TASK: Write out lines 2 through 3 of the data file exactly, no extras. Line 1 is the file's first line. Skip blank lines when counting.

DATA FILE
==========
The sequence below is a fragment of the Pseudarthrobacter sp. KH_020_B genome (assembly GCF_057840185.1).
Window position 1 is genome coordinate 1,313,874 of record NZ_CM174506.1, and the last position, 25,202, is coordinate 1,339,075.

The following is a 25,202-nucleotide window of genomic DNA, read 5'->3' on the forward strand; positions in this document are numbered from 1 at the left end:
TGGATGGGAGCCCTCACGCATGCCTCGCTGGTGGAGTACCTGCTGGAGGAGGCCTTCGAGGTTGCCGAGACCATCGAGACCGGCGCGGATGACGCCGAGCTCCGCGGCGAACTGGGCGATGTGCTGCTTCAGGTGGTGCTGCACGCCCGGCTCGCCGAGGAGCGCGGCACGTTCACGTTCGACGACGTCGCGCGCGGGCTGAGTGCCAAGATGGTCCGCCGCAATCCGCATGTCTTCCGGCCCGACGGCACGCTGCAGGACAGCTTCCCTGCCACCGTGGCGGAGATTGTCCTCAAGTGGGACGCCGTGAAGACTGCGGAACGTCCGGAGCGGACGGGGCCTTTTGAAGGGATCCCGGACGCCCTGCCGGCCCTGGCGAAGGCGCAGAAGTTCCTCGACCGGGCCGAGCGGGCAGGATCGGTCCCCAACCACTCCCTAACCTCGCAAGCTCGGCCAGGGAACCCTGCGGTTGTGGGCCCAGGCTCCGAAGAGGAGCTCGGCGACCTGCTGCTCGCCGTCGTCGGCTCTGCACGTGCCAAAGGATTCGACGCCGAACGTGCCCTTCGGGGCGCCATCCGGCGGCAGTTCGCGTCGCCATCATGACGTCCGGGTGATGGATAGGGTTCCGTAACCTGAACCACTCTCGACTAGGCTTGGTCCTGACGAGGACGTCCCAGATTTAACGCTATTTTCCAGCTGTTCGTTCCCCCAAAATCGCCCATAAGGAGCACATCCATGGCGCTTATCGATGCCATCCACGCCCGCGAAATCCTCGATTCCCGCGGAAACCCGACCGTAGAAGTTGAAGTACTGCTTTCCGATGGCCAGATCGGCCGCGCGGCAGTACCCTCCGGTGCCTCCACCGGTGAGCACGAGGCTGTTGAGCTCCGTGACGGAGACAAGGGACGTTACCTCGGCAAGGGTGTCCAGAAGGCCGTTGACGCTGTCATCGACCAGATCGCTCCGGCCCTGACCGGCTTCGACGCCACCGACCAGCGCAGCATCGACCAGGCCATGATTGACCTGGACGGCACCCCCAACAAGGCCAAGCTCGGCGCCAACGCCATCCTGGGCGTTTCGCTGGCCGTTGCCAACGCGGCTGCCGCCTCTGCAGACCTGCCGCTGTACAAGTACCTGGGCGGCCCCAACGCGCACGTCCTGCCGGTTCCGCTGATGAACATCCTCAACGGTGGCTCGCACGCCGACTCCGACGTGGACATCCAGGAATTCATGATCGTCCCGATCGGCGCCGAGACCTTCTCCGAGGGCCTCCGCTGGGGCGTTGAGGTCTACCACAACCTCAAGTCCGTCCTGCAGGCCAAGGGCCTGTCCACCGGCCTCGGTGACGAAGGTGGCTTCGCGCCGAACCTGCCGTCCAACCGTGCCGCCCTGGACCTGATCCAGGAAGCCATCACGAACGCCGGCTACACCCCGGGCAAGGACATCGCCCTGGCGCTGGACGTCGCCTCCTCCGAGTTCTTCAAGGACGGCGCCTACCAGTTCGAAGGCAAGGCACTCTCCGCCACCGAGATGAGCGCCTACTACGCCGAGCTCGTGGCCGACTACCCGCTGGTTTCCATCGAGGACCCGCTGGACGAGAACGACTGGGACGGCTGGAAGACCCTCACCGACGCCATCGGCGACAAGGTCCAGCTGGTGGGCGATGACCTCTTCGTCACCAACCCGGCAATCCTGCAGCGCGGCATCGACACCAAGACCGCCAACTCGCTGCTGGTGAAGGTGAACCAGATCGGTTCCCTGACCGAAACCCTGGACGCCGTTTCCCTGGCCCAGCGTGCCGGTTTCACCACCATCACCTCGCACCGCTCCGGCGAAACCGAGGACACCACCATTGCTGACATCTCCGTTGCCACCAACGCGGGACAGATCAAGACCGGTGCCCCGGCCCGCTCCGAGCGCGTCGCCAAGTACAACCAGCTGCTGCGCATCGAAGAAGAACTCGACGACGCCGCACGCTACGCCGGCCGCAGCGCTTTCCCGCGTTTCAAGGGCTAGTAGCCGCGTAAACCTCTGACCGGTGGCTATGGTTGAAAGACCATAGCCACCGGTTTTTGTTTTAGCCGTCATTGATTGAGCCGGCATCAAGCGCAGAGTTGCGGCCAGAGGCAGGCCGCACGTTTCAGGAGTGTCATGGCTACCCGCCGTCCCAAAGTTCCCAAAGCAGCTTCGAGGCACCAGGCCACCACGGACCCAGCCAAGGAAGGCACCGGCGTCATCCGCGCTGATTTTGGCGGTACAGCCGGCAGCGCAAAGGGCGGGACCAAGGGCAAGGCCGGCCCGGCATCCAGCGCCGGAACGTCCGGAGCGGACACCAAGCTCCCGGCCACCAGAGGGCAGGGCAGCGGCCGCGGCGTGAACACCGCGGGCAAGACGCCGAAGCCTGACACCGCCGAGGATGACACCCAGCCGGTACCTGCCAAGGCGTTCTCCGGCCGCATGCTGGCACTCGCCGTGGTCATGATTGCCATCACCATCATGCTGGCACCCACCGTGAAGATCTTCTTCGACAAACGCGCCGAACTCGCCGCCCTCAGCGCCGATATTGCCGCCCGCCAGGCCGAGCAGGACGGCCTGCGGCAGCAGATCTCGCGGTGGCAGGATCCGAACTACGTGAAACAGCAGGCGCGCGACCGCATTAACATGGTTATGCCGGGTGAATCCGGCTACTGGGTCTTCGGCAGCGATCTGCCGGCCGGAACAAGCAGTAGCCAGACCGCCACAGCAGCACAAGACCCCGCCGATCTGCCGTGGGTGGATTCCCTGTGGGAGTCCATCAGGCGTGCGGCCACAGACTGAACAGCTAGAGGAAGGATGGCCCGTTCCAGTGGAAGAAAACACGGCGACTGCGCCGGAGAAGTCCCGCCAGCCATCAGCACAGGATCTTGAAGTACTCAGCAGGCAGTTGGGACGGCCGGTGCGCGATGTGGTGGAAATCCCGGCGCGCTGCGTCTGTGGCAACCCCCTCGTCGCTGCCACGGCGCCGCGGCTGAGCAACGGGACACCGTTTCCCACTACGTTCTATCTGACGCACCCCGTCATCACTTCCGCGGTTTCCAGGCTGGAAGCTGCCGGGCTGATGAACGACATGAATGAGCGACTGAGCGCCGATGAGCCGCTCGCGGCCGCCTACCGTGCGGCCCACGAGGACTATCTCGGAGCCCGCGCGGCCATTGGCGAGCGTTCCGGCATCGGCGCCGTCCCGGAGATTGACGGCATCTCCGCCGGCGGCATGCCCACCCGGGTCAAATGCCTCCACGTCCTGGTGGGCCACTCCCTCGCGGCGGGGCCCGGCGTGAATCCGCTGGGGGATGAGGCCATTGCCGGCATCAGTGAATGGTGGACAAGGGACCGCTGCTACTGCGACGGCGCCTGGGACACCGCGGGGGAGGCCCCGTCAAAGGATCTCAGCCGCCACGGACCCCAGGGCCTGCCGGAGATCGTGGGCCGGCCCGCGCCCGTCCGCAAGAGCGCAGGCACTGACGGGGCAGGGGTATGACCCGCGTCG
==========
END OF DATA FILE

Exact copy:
Window position 1 is genome coordinate 1,313,874 of record NZ_CM174506.1, and the last position, 25,202, is coordinate 1,339,075.

The following is a 25,202-nucleotide window of genomic DNA, read 5'->3' on the forward strand; positions in this document are numbered from 1 at the left end: